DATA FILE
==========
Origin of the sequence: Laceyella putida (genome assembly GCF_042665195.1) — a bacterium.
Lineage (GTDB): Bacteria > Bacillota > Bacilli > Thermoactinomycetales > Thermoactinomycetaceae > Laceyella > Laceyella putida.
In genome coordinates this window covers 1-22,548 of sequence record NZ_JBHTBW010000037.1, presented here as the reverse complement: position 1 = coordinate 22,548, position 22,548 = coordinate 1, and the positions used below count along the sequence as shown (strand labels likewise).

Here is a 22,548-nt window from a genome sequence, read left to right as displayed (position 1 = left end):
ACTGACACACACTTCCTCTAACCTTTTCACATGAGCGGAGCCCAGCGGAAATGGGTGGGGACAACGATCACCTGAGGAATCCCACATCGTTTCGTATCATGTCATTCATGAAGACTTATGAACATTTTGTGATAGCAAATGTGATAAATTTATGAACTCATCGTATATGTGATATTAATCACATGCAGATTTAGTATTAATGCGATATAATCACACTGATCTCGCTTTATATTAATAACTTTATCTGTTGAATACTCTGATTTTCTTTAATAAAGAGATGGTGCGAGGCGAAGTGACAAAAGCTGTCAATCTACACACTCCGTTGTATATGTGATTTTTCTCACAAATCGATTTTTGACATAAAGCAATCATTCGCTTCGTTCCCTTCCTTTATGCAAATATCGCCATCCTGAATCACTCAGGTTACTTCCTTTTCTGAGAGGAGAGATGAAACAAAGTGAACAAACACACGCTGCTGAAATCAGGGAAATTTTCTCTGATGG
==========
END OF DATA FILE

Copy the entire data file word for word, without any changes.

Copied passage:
Origin of the sequence: Laceyella putida (genome assembly GCF_042665195.1) — a bacterium.
Lineage (GTDB): Bacteria > Bacillota > Bacilli > Thermoactinomycetales > Thermoactinomycetaceae > Laceyella > Laceyella putida.
In genome coordinates this window covers 1-22,548 of sequence record NZ_JBHTBW010000037.1, presented here as the reverse complement: position 1 = coordinate 22,548, position 22,548 = coordinate 1, and the positions used below count along the sequence as shown (strand labels likewise).

Here is a 22,548-nt window from a genome sequence, read left to right as displayed (position 1 = left end):
ACTGACACACACTTCCTCTAACCTTTTCACATGAGCGGAGCCCAGCGGAAATGGGTGGGGACAACGATCACCTGAGGAATCCCACATCGTTTCGTATCATGTCATTCATGAAGACTTATGAACATTTTGTGATAGCAAATGTGATAAATTTATGAACTCATCGTATATGTGATATTAATCACATGCAGATTTAGTATTAATGCGATATAATCACACTGATCTCGCTTTATATTAATAACTTTATCTGTTGAATACTCTGATTTTCTTTAATAAAGAGATGGTGCGAGGCGAAGTGACAAAAGCTGTCAATCTACACACTCCGTTGTATATGTGATTTTTCTCACAAATCGATTTTTGACATAAAGCAATCATTCGCTTCGTTCCCTTCCTTTATGCAAATATCGCCATCCTGAATCACTCAGGTTACTTCCTTTTCTGAGAGGAGAGATGAAACAAAGTGAACAAACACACGCTGCTGAAATCAGGGAAATTTTCTCTGATGG